committee in this or in its second report would have no bearing on the question of whether or not the biological opinions and RPAs are legally adequate. Instead, such considerations should be interpreted in contexts apart from the biological opinion and RPAs, such as the Bay-Delta Conservation Program (development of a habitat conservation plan); the State Water Resources Control Board’s development of flow criteria for the delta; the Delta Stewardship Council’s development of a delta plan; and others.


In each biological opinion, the relevant wildlife agency concluded that the proposed federal action—implementation of the water projects’ operations plan—was likely to “jeopardize” the continued existence of species listed as endangered and to adversely modify their critical habitat. This would violate Section 7 of the Endangered Species Act (ESA), which requires agencies to “insure” that any actions they authorize, fund, or carry out are not likely to jeopardize endangered species or to destroy or adversely modify the species’ critical habitat (16 U.S.C. § 1536 (a) (2)). As defined by agency regulations, “jeopardy” means that the proposed action “reasonably would be expected, directly or indirectly, to reduce appreciably the likelihood of both the survival and recovery of [relevant endangered species] in the wild by reducing the reproduction, numbers, or distribution of that species” (50 C.F.R. § 402.02). As required by the ESA, the wildlife agencies suggested “reasonable and prudent alternatives” (RPAs) that would allow the action to go forward without violating Section 7 (16 U.S.C. § 1536 (B) (3) (A)).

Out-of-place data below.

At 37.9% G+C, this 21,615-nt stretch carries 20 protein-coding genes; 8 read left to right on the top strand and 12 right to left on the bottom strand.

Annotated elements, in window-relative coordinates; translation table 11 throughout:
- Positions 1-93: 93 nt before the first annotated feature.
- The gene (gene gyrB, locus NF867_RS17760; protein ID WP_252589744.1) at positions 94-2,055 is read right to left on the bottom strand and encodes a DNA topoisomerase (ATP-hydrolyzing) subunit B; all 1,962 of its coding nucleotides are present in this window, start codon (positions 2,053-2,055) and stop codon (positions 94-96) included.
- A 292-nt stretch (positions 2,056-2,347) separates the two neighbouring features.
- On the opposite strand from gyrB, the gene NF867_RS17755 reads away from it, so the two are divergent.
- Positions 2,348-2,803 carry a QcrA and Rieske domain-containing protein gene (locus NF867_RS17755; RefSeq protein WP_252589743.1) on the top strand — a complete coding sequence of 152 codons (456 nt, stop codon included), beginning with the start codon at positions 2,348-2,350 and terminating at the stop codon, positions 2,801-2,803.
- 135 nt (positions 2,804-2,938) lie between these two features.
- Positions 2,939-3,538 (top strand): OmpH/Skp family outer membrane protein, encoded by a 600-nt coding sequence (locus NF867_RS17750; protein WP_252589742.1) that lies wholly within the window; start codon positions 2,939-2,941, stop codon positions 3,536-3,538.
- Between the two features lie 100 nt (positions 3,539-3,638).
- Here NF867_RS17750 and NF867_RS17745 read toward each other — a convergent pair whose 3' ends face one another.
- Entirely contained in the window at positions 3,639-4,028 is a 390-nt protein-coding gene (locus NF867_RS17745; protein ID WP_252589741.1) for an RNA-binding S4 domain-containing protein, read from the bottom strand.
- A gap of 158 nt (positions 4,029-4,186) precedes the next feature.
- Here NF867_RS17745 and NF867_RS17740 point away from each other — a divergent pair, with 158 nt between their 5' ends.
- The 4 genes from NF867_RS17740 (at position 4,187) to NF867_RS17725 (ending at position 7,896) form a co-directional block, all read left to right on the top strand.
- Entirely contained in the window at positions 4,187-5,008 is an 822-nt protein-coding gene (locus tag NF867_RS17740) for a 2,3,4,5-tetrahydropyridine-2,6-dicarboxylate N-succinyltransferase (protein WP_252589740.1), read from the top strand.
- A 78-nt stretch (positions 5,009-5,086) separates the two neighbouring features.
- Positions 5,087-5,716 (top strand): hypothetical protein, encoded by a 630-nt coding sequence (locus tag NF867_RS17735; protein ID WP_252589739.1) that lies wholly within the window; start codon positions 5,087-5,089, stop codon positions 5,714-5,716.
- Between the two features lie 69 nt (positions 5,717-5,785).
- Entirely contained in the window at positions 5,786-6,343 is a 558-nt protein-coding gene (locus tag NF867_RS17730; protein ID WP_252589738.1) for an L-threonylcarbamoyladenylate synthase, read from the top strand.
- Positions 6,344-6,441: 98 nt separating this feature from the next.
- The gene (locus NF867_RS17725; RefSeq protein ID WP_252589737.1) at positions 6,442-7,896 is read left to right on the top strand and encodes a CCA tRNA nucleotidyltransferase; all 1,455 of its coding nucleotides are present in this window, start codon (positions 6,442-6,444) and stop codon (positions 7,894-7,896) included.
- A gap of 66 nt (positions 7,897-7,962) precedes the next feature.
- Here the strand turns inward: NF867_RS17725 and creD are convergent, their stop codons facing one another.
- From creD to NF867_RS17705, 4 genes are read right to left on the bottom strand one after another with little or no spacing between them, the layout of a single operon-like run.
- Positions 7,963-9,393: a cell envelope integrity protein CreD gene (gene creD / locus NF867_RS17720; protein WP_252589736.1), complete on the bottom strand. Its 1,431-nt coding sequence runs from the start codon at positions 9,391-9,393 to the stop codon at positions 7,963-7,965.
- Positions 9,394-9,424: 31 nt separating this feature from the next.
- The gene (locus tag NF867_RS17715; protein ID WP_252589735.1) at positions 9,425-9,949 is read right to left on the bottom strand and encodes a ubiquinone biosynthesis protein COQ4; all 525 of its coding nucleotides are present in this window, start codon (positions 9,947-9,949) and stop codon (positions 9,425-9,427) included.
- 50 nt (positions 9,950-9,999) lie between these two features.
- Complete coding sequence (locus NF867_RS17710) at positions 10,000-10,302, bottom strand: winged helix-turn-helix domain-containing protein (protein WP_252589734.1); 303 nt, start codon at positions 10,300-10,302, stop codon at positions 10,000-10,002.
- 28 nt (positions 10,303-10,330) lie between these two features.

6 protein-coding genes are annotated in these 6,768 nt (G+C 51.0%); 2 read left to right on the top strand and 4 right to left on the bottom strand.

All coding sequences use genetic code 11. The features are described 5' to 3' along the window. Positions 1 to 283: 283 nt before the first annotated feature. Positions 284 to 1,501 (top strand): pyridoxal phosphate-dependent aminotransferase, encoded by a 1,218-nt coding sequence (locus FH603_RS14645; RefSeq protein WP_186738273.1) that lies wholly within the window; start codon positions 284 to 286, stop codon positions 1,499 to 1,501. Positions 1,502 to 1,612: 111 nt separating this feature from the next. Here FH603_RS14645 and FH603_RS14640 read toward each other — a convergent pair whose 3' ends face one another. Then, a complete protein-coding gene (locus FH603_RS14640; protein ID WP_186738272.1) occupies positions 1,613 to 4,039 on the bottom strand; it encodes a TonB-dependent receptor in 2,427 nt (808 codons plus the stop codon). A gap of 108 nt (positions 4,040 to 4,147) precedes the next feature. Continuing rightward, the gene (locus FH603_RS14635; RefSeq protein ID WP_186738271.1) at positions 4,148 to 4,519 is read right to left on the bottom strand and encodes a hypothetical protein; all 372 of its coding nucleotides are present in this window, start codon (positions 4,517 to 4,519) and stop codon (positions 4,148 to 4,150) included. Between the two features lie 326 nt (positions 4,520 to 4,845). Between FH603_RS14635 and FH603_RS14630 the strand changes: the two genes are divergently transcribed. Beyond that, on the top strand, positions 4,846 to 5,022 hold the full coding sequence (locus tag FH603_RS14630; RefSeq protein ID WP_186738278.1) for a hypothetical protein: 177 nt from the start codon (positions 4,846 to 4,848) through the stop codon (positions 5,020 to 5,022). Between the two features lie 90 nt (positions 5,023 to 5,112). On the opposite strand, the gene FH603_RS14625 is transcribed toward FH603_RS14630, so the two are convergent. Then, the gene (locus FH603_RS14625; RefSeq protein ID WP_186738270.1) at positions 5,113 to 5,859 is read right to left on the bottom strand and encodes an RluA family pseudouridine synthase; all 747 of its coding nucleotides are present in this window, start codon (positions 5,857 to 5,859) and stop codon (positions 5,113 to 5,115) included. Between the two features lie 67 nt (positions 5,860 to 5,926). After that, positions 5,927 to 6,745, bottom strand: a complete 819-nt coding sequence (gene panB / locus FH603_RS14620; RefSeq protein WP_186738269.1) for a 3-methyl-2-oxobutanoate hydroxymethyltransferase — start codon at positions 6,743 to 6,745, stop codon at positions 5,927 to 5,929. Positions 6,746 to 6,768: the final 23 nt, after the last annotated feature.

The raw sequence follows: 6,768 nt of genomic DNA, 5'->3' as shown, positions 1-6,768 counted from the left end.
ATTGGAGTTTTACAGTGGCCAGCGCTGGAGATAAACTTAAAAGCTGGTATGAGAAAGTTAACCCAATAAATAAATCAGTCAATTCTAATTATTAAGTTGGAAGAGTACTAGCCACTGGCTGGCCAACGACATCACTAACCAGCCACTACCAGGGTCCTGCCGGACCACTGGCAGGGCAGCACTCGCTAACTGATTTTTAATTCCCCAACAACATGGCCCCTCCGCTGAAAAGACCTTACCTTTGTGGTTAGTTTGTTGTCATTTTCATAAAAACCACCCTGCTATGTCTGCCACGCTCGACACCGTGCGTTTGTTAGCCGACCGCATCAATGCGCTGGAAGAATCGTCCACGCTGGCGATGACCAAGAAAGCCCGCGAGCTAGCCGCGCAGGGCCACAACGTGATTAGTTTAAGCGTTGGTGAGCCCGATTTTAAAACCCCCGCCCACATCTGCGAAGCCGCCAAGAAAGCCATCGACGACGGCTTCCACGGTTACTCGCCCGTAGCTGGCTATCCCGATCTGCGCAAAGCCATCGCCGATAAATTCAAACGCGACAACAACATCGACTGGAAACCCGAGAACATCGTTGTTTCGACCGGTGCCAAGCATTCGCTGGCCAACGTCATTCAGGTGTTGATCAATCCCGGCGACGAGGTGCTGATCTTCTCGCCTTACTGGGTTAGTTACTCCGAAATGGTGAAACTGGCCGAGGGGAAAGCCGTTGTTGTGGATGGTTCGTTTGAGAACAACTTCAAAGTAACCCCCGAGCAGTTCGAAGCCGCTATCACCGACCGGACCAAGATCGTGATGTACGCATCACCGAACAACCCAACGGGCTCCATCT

In addition to the jeopardy determinations (generally, applying to species as a whole), both biological opinions found that the proposed action would “take” individual members of the endangered populations in violation of Section 9 of the ESA. By regulation, the “take” of an endangered species includes “an act which actually kills or injures wildlife” and may include “significant habitat modification or degradation where it actually kills or injures wildlife by significantly impairing essential behavioral patterns, including breeding, feeding, or sheltering” (Babbitt v. Sweet Home Chapter of Communities, 515 U.S. 687 (1995)).

The resource agencies, the National Marine Fisheries Service and the Fish and Wildlife Service, issued an “incidental take statement,” in the present case, setting forth reasonable and prudent measures necessary and appropriate to minimize the effect of the proposed action on endangered species. If the action agencies (the Bureau of Reclamation and the California Department of Water

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